Factors which may contribute to plantar fasciitis and heel spurs include a sudden increase in daily activities, increase in weight (not usually a problem with runners), or a change of shoes. Dramatic increase in training intensity or duration may cause plantar fasciitis. Shoes that are too flexible in the middle of the arch or shoes that bend before the toe joints will cause an increase in tension in the plantar fascia. Even though you may have run in shoes that are flexible before, now that you have developed plantar fasciitis, make certain that your shoe is stable and does not bend in the midfoot. Check and be certain that your shoes are not excessively worn. Shoes that do not sufficiently control excessive pronation combined with an increase in training can lead to this condition. A change in running style or parameters, such as starting speed work, running on the ball of your foot or sudden increase in hill workouts may lead to problems. All changes should be gradual and not abrupt. Gait changes such as altering your foot strike, switching shoe style, running barefoot or in minimalist shoes should all be made gradually and not abruptly. The "terrible too's" of too much, too soon, too often with too little rest also applies to "too many changes with too little adaptation". Make your changes gradually and allow your muscles, bones, and other body structures to adapt to the alterations you may be attempting.



Symptoms

Symptoms of plantar fasciitis include pain in the heel of the foot. Some people complain of a sharp stabbing pain especially with walking. Others describe the pain as a dull ache after prolonged standing. The pain of plantar fasciitis is often worst in the morning or following activity.



Diagnosis

After you describe your symptoms and discuss your concerns, your doctor will examine your foot. Your doctor will look for these signs. A high arch, an area of maximum tenderness on the bottom of your foot, just in front of your heel bone. Pain that gets worse when you flex your foot and the doctor pushes on the plantar fascia. The pain improves when you point your toes down. Limited "up" motion of your ankle. Your doctor may order imaging tests to help make sure your heel pain is caused by plantar fasciitis and not another problem. X-rays provide clear images of bones. They are useful in ruling out other causes of heel pain, such as fractures or arthritis. Heel spurs can be seen on an x-ray. Other imaging tests, such as magnetic resonance imaging (MRI) and ultrasound, are not routinely used to diagnose plantar fasciitis. They are rarely ordered. An MRI scan may be used if the heel pain is not relieved by initial treatment methods.



Non Surgical Treatment

Plantar fasciitis can be a difficult problem to treat, with no panacea available. Fortunately, most patients with this condition eventually have satisfactory outcomes with nonsurgical treatment. Therefore, management of patient expectations minimizes frustration for both the patient and the provider.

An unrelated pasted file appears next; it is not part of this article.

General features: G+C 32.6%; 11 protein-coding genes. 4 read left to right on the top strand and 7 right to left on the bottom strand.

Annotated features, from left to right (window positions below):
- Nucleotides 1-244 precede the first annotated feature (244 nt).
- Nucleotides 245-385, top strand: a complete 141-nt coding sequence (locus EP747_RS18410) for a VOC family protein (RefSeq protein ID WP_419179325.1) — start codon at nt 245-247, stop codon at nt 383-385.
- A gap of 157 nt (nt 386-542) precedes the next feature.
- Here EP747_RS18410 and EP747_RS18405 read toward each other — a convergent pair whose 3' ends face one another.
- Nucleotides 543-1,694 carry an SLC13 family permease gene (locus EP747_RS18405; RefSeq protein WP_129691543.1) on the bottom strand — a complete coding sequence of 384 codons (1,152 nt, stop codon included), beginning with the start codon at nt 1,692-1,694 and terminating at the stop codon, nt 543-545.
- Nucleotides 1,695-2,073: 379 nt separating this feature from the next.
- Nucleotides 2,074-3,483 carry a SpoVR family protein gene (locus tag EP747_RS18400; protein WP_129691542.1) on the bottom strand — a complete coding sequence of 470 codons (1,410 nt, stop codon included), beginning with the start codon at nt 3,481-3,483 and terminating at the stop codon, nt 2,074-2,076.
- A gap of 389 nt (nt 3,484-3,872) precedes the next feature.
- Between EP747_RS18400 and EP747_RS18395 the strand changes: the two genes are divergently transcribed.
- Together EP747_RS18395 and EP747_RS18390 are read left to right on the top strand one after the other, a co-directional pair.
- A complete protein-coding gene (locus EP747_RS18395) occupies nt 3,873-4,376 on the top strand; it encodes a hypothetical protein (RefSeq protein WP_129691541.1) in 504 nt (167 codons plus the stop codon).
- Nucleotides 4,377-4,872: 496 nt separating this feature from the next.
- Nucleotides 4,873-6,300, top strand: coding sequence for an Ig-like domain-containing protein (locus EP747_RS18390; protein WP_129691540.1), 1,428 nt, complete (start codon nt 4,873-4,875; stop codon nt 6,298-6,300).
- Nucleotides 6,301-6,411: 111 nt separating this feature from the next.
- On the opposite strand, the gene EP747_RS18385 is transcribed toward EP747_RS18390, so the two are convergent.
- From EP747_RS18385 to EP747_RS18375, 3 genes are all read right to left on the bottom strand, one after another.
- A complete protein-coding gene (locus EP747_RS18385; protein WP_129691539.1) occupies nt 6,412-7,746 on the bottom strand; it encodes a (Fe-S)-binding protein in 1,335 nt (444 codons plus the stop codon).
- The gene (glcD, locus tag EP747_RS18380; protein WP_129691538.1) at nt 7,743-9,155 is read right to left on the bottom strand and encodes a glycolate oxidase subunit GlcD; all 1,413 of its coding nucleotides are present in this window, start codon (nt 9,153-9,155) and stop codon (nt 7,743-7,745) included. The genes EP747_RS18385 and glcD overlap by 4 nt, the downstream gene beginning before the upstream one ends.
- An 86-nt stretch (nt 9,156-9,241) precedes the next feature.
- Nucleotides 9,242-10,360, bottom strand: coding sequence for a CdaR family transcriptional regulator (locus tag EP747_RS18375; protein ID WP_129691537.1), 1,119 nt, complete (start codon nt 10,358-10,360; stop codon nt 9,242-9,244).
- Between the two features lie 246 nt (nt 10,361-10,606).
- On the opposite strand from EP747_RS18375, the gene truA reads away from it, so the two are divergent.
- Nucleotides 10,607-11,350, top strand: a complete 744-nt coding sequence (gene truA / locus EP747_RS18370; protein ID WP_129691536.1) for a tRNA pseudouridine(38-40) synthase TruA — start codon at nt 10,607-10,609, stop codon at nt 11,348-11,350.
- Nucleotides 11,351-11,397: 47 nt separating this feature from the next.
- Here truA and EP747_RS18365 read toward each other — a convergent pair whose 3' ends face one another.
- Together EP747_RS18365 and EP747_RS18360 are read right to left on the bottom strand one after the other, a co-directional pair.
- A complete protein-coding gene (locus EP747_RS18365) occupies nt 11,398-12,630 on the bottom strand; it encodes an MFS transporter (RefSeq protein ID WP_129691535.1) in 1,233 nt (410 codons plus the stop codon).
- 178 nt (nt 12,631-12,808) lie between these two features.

Heel Discomfort



Surgical Treatment

Although most patients with plantar fasciitis respond to non-surgical treatment, a small percentage of patients may require surgery. If, after several months of non-surgical treatment, you continue to have heel pain, surgery will be considered. Your foot and ankle surgeon will discuss the surgical options with you and determine which approach would be most beneficial for you. No matter what kind of treatment you undergo for plantar fasciitis, the underlying causes that led to this condition may remain. Therefore, you will need to continue with preventive measures. Wearing supportive shoes, stretching, and using custom orthotic devices are the mainstay of long-term treatment for plantar fasciitis.



Stretching Exercises

While it's typical to experience pain in just one foot, massage and stretch both feet. Do it first thing in the morning, and three times during the day. Achilles Tendon Stretch. Stand with your affected foot behind your healthy one. Point the toes of the back foot toward the heel of the front foot, and lean into a wall. Bend the front knee and keep the back knee straight, heel firmly planted on the floor. Hold for a count of 10. Plantar Fascia Stretch. Sit down, and place the affected foot across your knee. Using the hand on your affected side, pull your toes back toward your shin until you feel a stretch in your arch. Run your thumb along your foot--you should feel tension. Hold for a count of 10.

January 13 2015

jeanettebocchini

What Leads To Heel Discomfort And Ways To Remedy It

Painful Heel

Overview

Plantar fasciitis, the heel pain caused by irritation of the connective tissue on the bottom of the foot, can be lingering and intractable. A recent study of novice runners found that those who developed plantar fasciitis generally required at least five months to recover, and some remained sidelined for a year or more. Until recently, first-line treatments involved stretching and anti-inflammatory painkillers such as ibuprofen or cortisone. But many scientists now believe that anti-inflammatories are unwarranted, because the condition involves little inflammation. Stretching is still commonly recommended.



Causes